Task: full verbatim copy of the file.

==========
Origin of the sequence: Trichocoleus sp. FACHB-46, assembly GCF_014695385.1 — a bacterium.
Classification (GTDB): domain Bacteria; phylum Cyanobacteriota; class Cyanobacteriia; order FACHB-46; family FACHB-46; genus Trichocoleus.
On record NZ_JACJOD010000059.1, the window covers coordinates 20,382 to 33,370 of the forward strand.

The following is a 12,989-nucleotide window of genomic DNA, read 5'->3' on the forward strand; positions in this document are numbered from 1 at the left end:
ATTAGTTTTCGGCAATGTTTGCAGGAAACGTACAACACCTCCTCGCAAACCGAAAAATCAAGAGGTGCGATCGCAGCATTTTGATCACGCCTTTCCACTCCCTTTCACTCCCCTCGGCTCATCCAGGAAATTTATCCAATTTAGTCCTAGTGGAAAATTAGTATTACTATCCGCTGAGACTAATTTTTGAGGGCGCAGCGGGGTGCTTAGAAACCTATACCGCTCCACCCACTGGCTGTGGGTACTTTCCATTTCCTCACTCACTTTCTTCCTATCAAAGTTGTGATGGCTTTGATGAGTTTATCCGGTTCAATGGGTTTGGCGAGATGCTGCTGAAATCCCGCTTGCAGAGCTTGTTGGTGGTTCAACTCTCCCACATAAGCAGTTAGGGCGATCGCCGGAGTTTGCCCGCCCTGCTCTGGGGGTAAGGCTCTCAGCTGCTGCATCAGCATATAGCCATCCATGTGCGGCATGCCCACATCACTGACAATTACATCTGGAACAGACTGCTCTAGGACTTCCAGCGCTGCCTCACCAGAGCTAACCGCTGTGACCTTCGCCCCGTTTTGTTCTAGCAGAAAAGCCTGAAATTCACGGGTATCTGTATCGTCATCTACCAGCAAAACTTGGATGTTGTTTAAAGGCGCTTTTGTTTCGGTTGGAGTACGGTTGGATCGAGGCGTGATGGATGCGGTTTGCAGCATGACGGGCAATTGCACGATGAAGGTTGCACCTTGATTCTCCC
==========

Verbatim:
Origin of the sequence: Trichocoleus sp. FACHB-46, assembly GCF_014695385.1 — a bacterium.
Classification (GTDB): domain Bacteria; phylum Cyanobacteriota; class Cyanobacteriia; order FACHB-46; family FACHB-46; genus Trichocoleus.
On record NZ_JACJOD010000059.1, the window covers coordinates 20,382 to 33,370 of the forward strand.

The following is a 12,989-nucleotide window of genomic DNA, read 5'->3' on the forward strand; positions in this document are numbered from 1 at the left end:
ATTAGTTTTCGGCAATGTTTGCAGGAAACGTACAACACCTCCTCGCAAACCGAAAAATCAAGAGGTGCGATCGCAGCATTTTGATCACGCCTTTCCACTCCCTTTCACTCCCCTCGGCTCATCCAGGAAATTTATCCAATTTAGTCCTAGTGGAAAATTAGTATTACTATCCGCTGAGACTAATTTTTGAGGGCGCAGCGGGGTGCTTAGAAACCTATACCGCTCCACCCACTGGCTGTGGGTACTTTCCATTTCCTCACTCACTTTCTTCCTATCAAAGTTGTGATGGCTTTGATGAGTTTATCCGGTTCAATGGGTTTGGCGAGATGCTGCTGAAATCCCGCTTGCAGAGCTTGTTGGTGGTTCAACTCTCCCACATAAGCAGTTAGGGCGATCGCCGGAGTTTGCCCGCCCTGCTCTGGGGGTAAGGCTCTCAGCTGCTGCATCAGCATATAGCCATCCATGTGCGGCATGCCCACATCACTGACAATTACATCTGGAACAGACTGCTCTAGGACTTCCAGCGCTGCCTCACCAGAGCTAACCGCTGTGACCTTCGCCCCGTTTTGTTCTAGCAGAAAAGCCTGAAATTCACGGGTATCTGTATCGTCATCTACCAGCAAAACTTGGATGTTGTTTAAAGGCGCTTTTGTTTCGGTTGGAGTACGGTTGGATCGAGGCGTGATGGATGCGGTTTGCAGCATGACGGGCAATTGCACGATGAAGGTTGCACCTTGATTCTCCC